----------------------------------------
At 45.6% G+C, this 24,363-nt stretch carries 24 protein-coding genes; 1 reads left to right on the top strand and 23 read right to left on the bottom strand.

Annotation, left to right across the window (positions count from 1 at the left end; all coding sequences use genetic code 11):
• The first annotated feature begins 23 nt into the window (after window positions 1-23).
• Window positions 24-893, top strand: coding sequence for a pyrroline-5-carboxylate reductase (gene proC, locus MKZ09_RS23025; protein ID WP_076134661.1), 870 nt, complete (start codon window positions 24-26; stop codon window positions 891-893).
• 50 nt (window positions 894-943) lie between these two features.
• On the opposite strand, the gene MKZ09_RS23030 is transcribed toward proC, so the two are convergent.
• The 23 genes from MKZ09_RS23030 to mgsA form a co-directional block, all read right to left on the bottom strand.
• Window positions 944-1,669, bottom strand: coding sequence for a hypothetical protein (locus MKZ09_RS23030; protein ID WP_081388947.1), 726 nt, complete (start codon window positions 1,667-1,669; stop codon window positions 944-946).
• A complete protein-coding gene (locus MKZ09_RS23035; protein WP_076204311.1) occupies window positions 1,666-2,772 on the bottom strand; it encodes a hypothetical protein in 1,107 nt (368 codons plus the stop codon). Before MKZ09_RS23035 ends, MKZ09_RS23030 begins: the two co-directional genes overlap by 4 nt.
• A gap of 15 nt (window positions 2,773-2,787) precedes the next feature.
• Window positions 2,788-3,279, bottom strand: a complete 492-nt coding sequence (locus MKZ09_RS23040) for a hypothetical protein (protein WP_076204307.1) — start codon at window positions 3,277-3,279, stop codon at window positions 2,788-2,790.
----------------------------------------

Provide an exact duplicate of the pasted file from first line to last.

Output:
At 45.6% G+C, this 24,363-nt stretch carries 24 protein-coding genes; 1 reads left to right on the top strand and 23 read right to left on the bottom strand.

Annotation, left to right across the window (positions count from 1 at the left end; all coding sequences use genetic code 11):
• The first annotated feature begins 23 nt into the window (after window positions 1-23).
• Window positions 24-893, top strand: coding sequence for a pyrroline-5-carboxylate reductase (gene proC, locus MKZ09_RS23025; protein ID WP_076134661.1), 870 nt, complete (start codon window positions 24-26; stop codon window positions 891-893).
• 50 nt (window positions 894-943) lie between these two features.
• On the opposite strand, the gene MKZ09_RS23030 is transcribed toward proC, so the two are convergent.
• The 23 genes from MKZ09_RS23030 to mgsA form a co-directional block, all read right to left on the bottom strand.
• Window positions 944-1,669, bottom strand: coding sequence for a hypothetical protein (locus MKZ09_RS23030; protein ID WP_081388947.1), 726 nt, complete (start codon window positions 1,667-1,669; stop codon window positions 944-946).
• A complete protein-coding gene (locus MKZ09_RS23035; protein WP_076204311.1) occupies window positions 1,666-2,772 on the bottom strand; it encodes a hypothetical protein in 1,107 nt (368 codons plus the stop codon). Before MKZ09_RS23035 ends, MKZ09_RS23030 begins: the two co-directional genes overlap by 4 nt.
• A gap of 15 nt (window positions 2,773-2,787) precedes the next feature.
• Window positions 2,788-3,279, bottom strand: a complete 492-nt coding sequence (locus MKZ09_RS23040) for a hypothetical protein (protein WP_076204307.1) — start codon at window positions 3,277-3,279, stop codon at window positions 2,788-2,790.